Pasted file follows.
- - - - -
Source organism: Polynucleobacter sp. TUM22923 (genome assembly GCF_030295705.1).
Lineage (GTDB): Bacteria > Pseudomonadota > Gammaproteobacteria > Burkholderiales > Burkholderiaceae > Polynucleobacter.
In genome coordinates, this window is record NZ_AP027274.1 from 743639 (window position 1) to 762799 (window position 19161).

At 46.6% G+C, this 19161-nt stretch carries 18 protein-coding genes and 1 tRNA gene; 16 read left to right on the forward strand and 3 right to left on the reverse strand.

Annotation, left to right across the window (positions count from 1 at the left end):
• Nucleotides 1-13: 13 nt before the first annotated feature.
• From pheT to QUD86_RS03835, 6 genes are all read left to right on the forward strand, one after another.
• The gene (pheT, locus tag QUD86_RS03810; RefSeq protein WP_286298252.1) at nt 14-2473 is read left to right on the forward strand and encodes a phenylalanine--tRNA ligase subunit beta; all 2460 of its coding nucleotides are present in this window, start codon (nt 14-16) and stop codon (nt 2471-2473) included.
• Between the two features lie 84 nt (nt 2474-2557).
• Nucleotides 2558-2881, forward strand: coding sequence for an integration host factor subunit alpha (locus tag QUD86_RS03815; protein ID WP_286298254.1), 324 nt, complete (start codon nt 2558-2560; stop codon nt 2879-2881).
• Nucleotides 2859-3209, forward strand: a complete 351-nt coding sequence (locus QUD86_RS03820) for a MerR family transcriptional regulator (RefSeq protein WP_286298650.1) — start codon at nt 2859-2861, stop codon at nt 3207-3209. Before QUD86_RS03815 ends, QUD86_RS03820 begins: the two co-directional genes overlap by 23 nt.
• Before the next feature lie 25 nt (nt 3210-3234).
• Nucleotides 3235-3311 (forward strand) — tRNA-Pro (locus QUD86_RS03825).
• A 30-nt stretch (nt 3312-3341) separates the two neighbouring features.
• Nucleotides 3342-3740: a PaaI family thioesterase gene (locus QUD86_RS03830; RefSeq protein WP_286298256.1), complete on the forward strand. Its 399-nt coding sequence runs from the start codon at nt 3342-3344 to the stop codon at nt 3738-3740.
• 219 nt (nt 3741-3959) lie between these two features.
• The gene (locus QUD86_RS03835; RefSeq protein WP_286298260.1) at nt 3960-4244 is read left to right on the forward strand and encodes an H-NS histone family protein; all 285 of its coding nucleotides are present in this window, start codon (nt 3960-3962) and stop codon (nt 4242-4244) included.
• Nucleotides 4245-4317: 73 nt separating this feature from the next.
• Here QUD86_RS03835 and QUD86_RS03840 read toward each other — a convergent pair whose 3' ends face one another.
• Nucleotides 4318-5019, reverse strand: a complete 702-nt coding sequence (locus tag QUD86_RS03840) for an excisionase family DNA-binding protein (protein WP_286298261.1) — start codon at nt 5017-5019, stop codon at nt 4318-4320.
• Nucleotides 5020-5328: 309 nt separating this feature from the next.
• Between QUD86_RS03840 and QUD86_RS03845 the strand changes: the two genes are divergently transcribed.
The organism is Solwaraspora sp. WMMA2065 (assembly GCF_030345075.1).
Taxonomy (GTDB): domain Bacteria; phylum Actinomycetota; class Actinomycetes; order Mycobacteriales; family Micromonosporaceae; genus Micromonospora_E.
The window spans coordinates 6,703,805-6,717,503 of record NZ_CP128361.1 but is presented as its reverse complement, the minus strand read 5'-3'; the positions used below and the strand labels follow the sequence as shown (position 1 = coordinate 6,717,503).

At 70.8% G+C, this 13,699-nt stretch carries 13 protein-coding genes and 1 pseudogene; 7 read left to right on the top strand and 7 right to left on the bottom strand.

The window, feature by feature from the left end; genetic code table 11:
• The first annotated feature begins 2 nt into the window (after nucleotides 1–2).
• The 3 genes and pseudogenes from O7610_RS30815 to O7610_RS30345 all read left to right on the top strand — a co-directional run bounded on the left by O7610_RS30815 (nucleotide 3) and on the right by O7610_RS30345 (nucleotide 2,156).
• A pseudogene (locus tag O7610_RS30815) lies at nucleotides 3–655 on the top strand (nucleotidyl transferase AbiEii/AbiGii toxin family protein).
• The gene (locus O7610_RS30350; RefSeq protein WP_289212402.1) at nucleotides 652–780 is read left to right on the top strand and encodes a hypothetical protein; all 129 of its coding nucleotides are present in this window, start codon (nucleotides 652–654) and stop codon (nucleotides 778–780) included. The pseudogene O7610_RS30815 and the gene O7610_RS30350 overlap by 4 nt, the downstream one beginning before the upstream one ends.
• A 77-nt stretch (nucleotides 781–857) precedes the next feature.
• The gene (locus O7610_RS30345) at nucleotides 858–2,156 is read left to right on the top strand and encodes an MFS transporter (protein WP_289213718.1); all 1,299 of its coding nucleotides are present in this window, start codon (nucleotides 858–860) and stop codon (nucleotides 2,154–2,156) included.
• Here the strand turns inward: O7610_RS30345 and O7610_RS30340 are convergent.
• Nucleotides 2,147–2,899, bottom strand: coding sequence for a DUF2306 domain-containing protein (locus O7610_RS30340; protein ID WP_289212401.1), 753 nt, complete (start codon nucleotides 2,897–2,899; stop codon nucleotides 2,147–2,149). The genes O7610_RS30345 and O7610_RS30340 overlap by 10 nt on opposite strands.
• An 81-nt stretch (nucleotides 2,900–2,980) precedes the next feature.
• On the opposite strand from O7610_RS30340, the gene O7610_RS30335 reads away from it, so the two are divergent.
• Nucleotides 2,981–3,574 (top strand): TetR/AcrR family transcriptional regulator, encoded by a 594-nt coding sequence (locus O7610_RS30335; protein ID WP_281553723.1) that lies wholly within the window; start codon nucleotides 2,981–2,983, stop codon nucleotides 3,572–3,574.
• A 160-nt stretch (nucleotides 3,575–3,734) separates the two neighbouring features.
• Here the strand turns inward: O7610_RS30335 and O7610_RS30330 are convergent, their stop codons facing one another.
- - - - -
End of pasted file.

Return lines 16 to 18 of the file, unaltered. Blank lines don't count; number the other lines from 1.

• 219 nt (nt 3741-3959) lie between these two features.
• The gene (locus QUD86_RS03835; RefSeq protein WP_286298260.1) at nt 3960-4244 is read left to right on the forward strand and encodes an H-NS histone family protein; all 285 of its coding nucleotides are present in this window, start codon (nt 3960-3962) and stop codon (nt 4242-4244) included.
• Nucleotides 4245-4317: 73 nt separating this feature from the next.